New Delhi, Mar 10 (UNI) In yet another jolt to the Sheila Dikshit government, Delhi Assembly Speaker Prem Singh today disallowed voting on Public Accounts Committee report on 'Smart Cards' issued by state's Transport Department that suggested there were irregularities in the process and recommended CBI probe into the matter.
The Speaker said there would be neither be a formal motion before the House nor voting on the report, which was listed for adpotion by the house today.
House committees were like a 'mini house' and their reports were not to be discussed again in the House and had to be accepted as it they were, he said.
Hence, the report was accepted as it is without any discussion, much to the discomfort of the government.
His ruling assumed importance as a 'whip' had been issued to Congress MLAs to vote against the report when it was put to the floor.
BJP member S S Chauhan brought it to the notice of the chair that the rules prevented any voting or discussion on a report of a house committee.
On March 9, the Public Accounts Committee report, seeking a CBI probe into the issue of 'smart cards' by the transport department was tabled in Delhi Assembly, causing huge embarassment to the state government.
The smart card technology was introduced for driving license and vehicle registration applications in the capital in February 1999, but was soon mired in controversy following reports of impropriety in the tender process.
The PAC headed by Congress MLA S C Vats said ''with the sole objective of favouring a dubious entity,'' the transport department had burdened the common man monetarily.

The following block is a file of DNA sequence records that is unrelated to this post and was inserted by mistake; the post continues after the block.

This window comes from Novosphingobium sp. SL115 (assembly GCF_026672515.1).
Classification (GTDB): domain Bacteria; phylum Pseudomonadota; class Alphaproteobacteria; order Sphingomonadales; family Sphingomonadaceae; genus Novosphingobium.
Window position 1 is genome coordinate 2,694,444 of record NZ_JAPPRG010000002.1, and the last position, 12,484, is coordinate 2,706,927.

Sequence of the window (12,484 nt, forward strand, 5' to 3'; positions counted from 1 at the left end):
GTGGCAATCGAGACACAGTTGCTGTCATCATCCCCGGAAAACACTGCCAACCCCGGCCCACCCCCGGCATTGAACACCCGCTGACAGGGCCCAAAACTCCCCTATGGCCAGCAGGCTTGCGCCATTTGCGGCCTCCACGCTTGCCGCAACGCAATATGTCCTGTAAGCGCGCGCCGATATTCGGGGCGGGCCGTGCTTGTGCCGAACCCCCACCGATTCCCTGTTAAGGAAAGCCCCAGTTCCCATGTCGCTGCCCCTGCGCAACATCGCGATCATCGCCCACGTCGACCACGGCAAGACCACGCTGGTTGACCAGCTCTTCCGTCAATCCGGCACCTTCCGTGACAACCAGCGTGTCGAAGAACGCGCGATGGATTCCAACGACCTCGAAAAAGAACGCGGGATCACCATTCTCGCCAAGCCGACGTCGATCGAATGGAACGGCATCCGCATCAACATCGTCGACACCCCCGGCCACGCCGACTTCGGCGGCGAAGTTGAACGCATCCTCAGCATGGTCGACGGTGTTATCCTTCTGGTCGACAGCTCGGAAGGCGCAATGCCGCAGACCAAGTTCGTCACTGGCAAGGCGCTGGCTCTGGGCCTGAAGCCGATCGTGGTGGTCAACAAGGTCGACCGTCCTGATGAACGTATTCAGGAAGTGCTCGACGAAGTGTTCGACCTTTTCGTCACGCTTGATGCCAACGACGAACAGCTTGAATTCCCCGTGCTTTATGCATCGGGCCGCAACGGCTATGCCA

''On the pretext of introducing latest technology, unscrupulous elements in the department colluded with the monopolistic vendor to commit a huge fraud on the people of Delhi. Stringent and deterrent action needs to be taken against the officers responsible for this fraud,'' the Committee said, while recommending a CBI probe.
Earlier, the Assembly had adopted a similar report on the power privatisation issue as well. That report too indicated that irregularities had been committed and sought a CBI investigation.
On March 6, in what could be seen as a major jolt to its legislative functioning, Delhi government had withdrawn three important bills in the state assembly after select committees' had rejected them.
In order to save itself from discomfort and embarrassment due to opposition from its own party MLAs, Delhi Chief Minister Sheila Dikshit withdrew the controversial Delhi Water Board (Amendment) Bill 2005 that proposed to regulate and impose cess on groundwater, as also the Municipal Corporation of Delhi (Second Amendment) Bill 2004 and New Delhi Municipal Council (Amendment) Bill 2004 both of which sought to increase fine amounts from 20 to 50 per cent.
''I am withdrawing the (Delhi Water Board) Bill in its present form, for the present,'' the chief minister said on the floor of the house when the reports came up for adoption.
Though forced to accept the ''rejection'' report of the select committees constituted to go into the subjects after considerable pressure from dissidents, Ms Dikshit said that the select Committee had not followed ''due procedure''. However this was objected to by the committee members.
UNI IP VD HT1850